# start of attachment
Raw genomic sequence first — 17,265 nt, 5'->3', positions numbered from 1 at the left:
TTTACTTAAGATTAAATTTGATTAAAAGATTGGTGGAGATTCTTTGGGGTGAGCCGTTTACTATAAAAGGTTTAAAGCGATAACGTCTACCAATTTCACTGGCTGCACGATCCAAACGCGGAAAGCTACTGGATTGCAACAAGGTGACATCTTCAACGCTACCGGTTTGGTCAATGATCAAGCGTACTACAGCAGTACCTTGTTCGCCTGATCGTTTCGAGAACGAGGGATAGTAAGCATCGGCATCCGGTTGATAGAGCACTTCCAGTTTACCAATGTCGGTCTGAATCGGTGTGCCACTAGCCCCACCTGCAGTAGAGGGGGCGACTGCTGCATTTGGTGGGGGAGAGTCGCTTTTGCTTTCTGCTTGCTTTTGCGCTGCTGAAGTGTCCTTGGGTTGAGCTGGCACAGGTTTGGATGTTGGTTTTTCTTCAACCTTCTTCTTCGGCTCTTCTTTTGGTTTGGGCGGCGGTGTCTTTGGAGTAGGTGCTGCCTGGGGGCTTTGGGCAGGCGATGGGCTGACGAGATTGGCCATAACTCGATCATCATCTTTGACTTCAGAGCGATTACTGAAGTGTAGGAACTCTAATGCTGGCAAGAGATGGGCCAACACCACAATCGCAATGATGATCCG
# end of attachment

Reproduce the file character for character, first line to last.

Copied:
Raw genomic sequence first — 17,265 nt, 5'->3', positions numbered from 1 at the left:
TTTACTTAAGATTAAATTTGATTAAAAGATTGGTGGAGATTCTTTGGGGTGAGCCGTTTACTATAAAAGGTTTAAAGCGATAACGTCTACCAATTTCACTGGCTGCACGATCCAAACGCGGAAAGCTACTGGATTGCAACAAGGTGACATCTTCAACGCTACCGGTTTGGTCAATGATCAAGCGTACTACAGCAGTACCTTGTTCGCCTGATCGTTTCGAGAACGAGGGATAGTAAGCATCGGCATCCGGTTGATAGAGCACTTCCAGTTTACCAATGTCGGTCTGAATCGGTGTGCCACTAGCCCCACCTGCAGTAGAGGGGGCGACTGCTGCATTTGGTGGGGGAGAGTCGCTTTTGCTTTCTGCTTGCTTTTGCGCTGCTGAAGTGTCCTTGGGTTGAGCTGGCACAGGTTTGGATGTTGGTTTTTCTTCAACCTTCTTCTTCGGCTCTTCTTTTGGTTTGGGCGGCGGTGTCTTTGGAGTAGGTGCTGCCTGGGGGCTTTGGGCAGGCGATGGGCTGACGAGATTGGCCATAACTCGATCATCATCTTTGACTTCAGAGCGATTACTGAAGTGTAGGAACTCTAATGCTGGCAAGAGATGGGCCAACACCACAATCGCAATGATGATCCG